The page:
Lullaby to Bacteria

May you sleep in slushy apples,

the acid mash of stomachs,

seafloor chimneys smearing

the deep with tartars of smoke.


I coo to poisonous beans,

noxious Botox twinkies,

and hum at naughty bonbons

of streptococci. Let your dreams


carry hordes through rotten tarns

and maggot guts. The world

needs your silent sawing:

wood to dirt, corpses to sand.


Waking, your tiny diamonds

dapple dog tongues and rain.

Your rancid flocks fester kisses

and ferment grapes to wine.


Eric Fisher Stone

Eric Fisher Stone is a poet and writing tutor from Fort Worth, Texas. He received his MFA in writing and the environment from Iowa State University. His publications include two full-length collections: The Providence of Grass, from Chatter House Press, and Animal Joy, from WordTech Editions.


Scaly edges pierce eggshell: my oval microcosm of speckled beige – limited, yet a thinly protective sphere.

Siblings dispersed, hatching to dilating day-lit skies and mother’s sheltering feathers.  Feather-winged, like her. Fitted into a puzzle. Her pieces.

Not so, this fate, for me.

My edges are sharp, toughened as steel cornices. I choke on flames – knowing I’m different.

I patter discontentedly, innately perceiving a world – one elongated ahead as taut elastic. One where scales are not accepted nor hot-flame breath. An existence where a man can crumble to ashy dust from a plume of distaste, cannot be tolerated. Mankind will view me as a villain: disdain pouring from clenched lips.

As fragments of shell cascade amidst held wings, unopened fans of propellent force, I admire belted rays of sunlight. Bands warm troughs and peaks of my verdant skin like a reduced in size mountain range. As my wingtips expand, more shell dispels, flaking before my beating heart.

Man will fear me.

They will come – summoning blood spill.

I sense hellish flair, even now, within teething, infantile hours, coursing vivaciously.

None will survive belly-deep roars, nor cast sight away to a more tender species, petting absentmindedly whilst entangling fingers into furred oblivion.

I am the future.

Here, and now, my clawed feet stomp the earth, grounding eggshell roots to powdery forgetfulness.

Upwards, I soar to shaky plains where God stands by an easel, casting futures with daubs of metallic paint.


Emma Wells

She is a mother and English teacher. She has poetry published with various literary journals and magazines. She enjoys writing flash fiction and short stories also. Emma won Wingless Dreamer’s Bird Poetry Contest of 2022 and her short story entitled ‘Virginia Creeper’ was selected as a winning title by WriteFluence Singles Contest in 2021. Her first novel is entitled Shelley’s Sisterhood which is due to be published in 2023.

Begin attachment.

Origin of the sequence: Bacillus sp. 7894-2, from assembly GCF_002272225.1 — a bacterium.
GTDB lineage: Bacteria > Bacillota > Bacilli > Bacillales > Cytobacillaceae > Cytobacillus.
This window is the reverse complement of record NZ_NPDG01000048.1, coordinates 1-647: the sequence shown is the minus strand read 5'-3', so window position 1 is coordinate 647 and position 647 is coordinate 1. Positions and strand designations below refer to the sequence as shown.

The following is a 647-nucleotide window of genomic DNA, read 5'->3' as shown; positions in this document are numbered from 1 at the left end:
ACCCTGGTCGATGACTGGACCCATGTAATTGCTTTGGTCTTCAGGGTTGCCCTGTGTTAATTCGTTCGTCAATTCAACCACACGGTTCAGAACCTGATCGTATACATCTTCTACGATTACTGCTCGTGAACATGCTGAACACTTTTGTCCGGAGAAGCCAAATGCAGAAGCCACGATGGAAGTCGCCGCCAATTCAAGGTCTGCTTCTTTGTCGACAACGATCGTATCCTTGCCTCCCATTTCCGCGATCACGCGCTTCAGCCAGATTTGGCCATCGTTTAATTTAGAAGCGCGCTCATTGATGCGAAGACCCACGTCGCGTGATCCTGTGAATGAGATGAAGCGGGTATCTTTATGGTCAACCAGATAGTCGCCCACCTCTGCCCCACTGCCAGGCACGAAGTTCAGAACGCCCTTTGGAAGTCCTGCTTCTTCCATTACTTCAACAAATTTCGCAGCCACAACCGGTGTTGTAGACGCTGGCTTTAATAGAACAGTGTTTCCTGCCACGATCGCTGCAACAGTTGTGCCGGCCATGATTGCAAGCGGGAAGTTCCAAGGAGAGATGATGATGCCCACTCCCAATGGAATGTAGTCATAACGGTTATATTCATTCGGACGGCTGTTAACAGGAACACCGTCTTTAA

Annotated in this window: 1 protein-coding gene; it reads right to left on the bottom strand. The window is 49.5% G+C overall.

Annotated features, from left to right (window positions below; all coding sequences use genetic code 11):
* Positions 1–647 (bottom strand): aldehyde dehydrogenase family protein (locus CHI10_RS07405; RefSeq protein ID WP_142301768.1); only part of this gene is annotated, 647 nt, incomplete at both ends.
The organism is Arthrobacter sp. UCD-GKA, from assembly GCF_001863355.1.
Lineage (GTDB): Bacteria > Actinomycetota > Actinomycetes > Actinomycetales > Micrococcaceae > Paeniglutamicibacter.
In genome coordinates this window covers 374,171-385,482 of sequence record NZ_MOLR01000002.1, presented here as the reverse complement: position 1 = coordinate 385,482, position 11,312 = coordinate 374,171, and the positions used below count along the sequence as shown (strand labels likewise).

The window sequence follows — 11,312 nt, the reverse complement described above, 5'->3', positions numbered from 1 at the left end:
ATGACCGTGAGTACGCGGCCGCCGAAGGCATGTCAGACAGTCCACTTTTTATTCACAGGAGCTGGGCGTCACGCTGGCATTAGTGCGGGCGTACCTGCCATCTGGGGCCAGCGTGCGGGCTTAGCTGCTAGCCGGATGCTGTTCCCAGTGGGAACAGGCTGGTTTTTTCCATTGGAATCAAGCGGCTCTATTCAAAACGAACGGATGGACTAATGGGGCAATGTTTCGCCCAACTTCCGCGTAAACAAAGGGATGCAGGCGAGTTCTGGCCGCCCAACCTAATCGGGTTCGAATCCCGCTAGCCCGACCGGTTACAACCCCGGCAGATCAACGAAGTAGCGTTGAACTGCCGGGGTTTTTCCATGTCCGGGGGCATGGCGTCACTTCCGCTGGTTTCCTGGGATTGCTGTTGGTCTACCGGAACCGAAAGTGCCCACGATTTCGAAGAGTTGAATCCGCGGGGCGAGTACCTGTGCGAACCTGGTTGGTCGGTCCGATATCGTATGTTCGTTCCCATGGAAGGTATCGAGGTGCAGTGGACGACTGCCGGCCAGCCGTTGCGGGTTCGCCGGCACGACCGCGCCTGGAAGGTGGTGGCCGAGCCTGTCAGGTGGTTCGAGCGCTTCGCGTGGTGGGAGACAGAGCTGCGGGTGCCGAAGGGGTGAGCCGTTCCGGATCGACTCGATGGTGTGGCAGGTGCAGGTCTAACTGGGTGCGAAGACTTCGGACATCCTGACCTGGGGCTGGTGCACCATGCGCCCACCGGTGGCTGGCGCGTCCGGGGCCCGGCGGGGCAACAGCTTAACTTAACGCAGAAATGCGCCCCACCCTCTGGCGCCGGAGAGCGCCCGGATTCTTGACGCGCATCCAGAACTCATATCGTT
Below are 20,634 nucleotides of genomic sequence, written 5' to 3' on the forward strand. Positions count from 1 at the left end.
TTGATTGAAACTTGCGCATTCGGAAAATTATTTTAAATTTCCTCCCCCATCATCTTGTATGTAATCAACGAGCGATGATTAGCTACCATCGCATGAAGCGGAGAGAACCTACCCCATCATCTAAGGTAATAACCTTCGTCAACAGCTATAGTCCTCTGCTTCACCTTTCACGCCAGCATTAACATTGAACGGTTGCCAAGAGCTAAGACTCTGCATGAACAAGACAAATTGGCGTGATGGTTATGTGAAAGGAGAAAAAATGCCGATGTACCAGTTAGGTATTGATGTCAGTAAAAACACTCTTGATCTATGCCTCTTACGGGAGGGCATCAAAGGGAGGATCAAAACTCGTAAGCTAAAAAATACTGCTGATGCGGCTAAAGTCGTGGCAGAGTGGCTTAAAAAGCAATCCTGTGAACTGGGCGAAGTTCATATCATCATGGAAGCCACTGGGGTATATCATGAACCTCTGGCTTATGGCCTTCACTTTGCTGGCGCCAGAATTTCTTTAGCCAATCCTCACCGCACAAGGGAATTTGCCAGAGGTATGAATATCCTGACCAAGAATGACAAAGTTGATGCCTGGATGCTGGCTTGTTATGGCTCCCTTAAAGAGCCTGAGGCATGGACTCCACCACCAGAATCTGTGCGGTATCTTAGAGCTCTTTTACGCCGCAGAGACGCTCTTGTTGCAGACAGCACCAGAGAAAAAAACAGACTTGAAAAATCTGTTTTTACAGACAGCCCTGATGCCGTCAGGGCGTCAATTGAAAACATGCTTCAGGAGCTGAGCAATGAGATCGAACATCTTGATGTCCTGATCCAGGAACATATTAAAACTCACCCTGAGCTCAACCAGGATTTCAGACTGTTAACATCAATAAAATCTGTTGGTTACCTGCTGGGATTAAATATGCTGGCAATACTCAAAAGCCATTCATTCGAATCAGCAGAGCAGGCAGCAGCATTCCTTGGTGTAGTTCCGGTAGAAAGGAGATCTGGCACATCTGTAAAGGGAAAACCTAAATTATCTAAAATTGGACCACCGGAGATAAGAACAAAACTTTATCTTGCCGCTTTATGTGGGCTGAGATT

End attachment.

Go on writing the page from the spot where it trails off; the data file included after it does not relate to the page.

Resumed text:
Arrives Like the River

The scent of the river on his skin, late, hair and swimsuit wet from Barton Springs. Nine or ten at night, the candles dead. She’s fallen asleep or she’s pretending. It doesn’t matter, she’s nothingness, blue tulle and white dreams. He sheds the trunks, gets in her bed. With her face she seeks the warmth of the sun caught in his skin. Smooth hard chest almost bare of hair. River algae, spring coolness down below, gossamery sustenance, twirling iridescence. It’s loud inside his head . ‘You are full of noise,’ suddenly noticing her deep silence. ‘And drunk, or high, or both,’ she ponders without judging. ‘You are a strong woman’. ‘So?’ He doesn’t tremble but almost. It’s his way of telling her he’s afraid. ‘Shit, you’re not the one who’s almost fifty.’ Damn. Skin against skin, unique kisses. She stops. ‘Yes, it seems incestuous.’ He jumps back half a meter away, escaping. ‘Like mother and son???” His terror makes her laugh and love him all at once. She thinks, ‘No, like brother and sister.’ She means it. Like brother and sister is what it feels like. The skin is exactly the same, the curls, the primordial innocence. He returns to her and the story begins. It will be exactly eight times. The air lowers, breathes them, the earth rises to meet. A vast pool full of people left behind, both in the deep, dancing around each other, as if the water was a ray of sun and they water itself, everyone there, but gone.


Viviane Vives

Viviane Vives is a finalist of the Sandy Crimmins National Prize in Poetry and the Pesserof Prize in Poetry, a semifinalist of the American Short(er) Fiction Contest by American Short Fiction and a nominee for Best of the Net Anthology. Recent publications include Tupelo Quarterly, Litro Magazine (London and New York), BurningwordReed Magazine, and The Write Launch. Website: 

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